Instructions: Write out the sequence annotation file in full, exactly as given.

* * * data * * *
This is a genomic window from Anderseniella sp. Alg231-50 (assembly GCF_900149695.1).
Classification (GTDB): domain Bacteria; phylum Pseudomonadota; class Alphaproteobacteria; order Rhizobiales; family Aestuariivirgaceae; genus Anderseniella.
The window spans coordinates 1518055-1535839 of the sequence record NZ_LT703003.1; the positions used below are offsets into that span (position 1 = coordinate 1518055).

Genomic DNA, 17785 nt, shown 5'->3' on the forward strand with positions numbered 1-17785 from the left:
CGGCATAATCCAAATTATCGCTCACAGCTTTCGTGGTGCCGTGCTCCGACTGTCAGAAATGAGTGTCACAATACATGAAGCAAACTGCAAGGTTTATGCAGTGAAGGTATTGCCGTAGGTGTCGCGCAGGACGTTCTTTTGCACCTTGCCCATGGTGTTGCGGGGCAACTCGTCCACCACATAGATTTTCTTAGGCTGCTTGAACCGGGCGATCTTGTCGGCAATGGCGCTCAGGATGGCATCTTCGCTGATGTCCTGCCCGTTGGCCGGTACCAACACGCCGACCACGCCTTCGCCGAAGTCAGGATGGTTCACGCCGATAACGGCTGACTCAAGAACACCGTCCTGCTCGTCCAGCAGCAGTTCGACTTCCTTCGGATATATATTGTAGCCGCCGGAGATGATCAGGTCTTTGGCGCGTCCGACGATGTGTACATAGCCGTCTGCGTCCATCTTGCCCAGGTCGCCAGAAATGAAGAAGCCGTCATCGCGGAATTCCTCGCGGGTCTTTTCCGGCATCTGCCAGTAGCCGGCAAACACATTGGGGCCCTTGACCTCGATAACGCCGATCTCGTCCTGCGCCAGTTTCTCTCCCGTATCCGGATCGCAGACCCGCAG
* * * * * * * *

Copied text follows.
This is a genomic window from Anderseniella sp. Alg231-50 (assembly GCF_900149695.1).
Classification (GTDB): domain Bacteria; phylum Pseudomonadota; class Alphaproteobacteria; order Rhizobiales; family Aestuariivirgaceae; genus Anderseniella.
The window spans coordinates 1518055-1535839 of the sequence record NZ_LT703003.1; the positions used below are offsets into that span (position 1 = coordinate 1518055).

Genomic DNA, 17785 nt, shown 5'->3' on the forward strand with positions numbered 1-17785 from the left:
CGGCATAATCCAAATTATCGCTCACAGCTTTCGTGGTGCCGTGCTCCGACTGTCAGAAATGAGTGTCACAATACATGAAGCAAACTGCAAGGTTTATGCAGTGAAGGTATTGCCGTAGGTGTCGCGCAGGACGTTCTTTTGCACCTTGCCCATGGTGTTGCGGGGCAACTCGTCCACCACATAGATTTTCTTAGGCTGCTTGAACCGGGCGATCTTGTCGGCAATGGCGCTCAGGATGGCATCTTCGCTGATGTCCTGCCCGTTGGCCGGTACCAACACGCCGACCACGCCTTCGCCGAAGTCAGGATGGTTCACGCCGATAACGGCTGACTCAAGAACACCGTCCTGCTCGTCCAGCAGCAGTTCGACTTCCTTCGGATATATATTGTAGCCGCCGGAGATGATCAGGTCTTTGGCGCGTCCGACGATGTGTACATAGCCGTCTGCGTCCATCTTGCCCAGGTCGCCAGAAATGAAGAAGCCGTCATCGCGGAATTCCTCGCGGGTCTTTTCCGGCATCTGCCAGTAGCCGGCAAACACATTGGGGCCCTTGACCTCGATAACGCCGATCTCGTCCTGCGCCAGTTTCTCTCCCGTATCCGGATCGCAGACCCGCAG